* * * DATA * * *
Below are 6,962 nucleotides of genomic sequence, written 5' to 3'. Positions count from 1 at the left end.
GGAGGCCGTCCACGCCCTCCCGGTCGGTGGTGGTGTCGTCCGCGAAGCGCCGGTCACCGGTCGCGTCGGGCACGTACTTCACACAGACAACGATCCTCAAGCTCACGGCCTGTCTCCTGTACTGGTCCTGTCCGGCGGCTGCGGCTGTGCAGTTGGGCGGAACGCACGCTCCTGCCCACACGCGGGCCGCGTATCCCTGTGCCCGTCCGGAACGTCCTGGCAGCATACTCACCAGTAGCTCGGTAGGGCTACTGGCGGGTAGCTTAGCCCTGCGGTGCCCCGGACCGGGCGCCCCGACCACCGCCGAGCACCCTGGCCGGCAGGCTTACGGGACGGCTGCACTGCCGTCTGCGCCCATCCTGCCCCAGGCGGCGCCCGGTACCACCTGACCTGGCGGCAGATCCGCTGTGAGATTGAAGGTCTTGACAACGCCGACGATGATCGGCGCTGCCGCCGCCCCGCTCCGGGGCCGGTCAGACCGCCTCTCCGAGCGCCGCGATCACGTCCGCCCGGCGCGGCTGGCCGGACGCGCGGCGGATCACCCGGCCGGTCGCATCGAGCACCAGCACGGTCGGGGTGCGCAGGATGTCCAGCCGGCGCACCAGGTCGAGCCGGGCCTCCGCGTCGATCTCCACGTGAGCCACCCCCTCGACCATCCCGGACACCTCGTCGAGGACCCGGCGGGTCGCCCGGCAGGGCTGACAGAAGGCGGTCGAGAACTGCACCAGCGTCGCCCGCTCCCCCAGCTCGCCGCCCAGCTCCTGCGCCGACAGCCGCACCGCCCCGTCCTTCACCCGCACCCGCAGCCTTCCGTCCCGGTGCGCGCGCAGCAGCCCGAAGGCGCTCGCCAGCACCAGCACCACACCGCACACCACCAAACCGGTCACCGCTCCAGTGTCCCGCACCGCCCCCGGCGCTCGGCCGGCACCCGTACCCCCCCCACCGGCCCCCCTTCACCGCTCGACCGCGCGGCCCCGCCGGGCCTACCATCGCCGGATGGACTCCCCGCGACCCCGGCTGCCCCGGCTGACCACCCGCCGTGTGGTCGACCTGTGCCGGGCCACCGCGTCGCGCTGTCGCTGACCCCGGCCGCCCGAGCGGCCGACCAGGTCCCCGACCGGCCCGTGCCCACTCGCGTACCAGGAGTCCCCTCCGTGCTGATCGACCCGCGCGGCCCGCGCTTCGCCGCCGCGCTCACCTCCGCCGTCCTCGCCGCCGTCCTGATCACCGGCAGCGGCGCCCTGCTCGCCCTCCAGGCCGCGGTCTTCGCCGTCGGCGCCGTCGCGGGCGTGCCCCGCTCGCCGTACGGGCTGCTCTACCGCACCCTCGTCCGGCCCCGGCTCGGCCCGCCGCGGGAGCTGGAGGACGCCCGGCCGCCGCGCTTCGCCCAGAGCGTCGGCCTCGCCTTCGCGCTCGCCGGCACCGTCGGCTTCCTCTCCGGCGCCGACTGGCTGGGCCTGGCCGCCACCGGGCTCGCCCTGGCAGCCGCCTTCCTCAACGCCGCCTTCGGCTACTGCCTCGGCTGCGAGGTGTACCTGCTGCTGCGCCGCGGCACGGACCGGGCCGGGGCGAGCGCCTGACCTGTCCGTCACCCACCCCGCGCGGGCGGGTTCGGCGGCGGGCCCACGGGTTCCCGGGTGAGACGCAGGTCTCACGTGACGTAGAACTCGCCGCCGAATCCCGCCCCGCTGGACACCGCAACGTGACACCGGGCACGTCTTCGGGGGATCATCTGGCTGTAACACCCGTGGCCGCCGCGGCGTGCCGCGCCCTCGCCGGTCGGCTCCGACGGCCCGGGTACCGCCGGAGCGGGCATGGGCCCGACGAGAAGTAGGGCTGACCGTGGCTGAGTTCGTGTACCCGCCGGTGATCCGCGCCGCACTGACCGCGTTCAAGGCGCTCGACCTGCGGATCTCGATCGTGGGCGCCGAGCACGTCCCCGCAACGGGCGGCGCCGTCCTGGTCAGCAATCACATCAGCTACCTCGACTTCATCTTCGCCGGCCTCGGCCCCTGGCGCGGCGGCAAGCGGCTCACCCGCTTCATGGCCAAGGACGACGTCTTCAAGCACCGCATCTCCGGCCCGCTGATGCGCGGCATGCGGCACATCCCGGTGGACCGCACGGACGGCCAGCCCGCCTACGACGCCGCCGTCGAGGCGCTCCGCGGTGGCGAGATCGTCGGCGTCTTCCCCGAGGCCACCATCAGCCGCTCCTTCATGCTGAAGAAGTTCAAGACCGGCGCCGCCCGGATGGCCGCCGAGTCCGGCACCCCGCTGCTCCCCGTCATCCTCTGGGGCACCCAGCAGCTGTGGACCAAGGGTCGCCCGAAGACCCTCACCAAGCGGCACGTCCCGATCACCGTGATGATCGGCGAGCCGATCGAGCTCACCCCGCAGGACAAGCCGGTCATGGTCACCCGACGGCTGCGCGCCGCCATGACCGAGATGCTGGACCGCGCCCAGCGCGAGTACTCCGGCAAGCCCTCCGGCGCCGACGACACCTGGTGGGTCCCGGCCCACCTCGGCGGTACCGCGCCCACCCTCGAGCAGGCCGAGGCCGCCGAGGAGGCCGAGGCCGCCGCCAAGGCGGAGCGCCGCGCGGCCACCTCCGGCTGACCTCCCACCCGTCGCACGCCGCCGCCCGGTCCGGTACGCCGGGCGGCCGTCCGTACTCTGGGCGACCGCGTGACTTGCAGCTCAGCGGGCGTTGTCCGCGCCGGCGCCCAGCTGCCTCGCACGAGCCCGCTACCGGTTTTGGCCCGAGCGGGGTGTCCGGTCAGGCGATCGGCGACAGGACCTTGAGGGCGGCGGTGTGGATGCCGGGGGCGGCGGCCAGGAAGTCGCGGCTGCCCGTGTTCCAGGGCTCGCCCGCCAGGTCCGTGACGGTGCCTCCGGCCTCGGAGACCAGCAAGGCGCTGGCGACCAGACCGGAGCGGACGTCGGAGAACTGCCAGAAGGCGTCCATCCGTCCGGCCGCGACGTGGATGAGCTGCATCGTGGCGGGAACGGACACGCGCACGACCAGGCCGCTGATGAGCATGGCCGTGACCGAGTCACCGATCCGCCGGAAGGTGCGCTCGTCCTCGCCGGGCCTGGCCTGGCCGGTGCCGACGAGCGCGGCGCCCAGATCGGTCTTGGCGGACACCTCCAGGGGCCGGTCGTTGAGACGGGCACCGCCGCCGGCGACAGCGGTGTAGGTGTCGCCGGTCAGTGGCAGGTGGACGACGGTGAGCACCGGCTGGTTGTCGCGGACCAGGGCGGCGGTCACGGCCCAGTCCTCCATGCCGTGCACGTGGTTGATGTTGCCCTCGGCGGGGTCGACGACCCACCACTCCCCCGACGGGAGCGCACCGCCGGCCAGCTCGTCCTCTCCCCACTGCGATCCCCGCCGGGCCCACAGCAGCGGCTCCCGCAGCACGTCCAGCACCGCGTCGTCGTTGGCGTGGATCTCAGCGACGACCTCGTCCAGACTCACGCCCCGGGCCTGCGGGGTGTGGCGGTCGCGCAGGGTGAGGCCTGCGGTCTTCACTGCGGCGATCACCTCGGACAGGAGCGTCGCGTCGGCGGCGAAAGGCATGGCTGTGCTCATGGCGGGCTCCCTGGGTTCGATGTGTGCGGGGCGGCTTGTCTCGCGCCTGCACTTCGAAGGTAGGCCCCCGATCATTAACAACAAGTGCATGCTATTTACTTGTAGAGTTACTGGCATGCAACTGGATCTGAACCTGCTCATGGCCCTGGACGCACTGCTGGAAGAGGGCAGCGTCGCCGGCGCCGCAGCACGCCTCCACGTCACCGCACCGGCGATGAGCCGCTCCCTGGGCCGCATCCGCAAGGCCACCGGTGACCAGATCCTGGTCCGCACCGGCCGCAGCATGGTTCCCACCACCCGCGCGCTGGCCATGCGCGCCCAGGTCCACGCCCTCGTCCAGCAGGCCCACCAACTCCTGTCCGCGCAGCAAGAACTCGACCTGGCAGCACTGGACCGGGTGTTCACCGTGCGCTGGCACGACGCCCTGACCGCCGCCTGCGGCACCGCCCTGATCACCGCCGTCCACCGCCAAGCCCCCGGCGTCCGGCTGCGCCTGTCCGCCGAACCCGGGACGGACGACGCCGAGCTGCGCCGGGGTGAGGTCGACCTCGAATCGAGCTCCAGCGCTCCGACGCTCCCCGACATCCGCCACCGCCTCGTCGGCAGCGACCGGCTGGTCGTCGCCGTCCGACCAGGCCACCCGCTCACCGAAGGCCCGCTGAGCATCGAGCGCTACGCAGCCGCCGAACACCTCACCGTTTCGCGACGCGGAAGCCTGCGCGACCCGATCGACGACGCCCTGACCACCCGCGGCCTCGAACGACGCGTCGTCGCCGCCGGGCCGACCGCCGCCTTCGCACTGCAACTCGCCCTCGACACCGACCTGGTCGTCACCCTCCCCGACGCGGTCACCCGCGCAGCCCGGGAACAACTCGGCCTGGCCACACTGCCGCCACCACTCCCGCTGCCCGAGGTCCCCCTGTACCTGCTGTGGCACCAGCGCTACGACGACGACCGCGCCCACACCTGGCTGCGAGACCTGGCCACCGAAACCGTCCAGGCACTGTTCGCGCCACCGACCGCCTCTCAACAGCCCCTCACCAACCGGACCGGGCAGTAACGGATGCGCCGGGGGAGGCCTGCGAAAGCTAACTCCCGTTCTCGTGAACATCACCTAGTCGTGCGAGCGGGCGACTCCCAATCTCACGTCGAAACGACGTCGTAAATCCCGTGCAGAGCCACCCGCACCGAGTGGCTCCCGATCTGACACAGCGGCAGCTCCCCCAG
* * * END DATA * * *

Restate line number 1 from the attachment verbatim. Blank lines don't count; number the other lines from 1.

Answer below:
Below are 6,962 nucleotides of genomic sequence, written 5' to 3'. Positions count from 1 at the left end.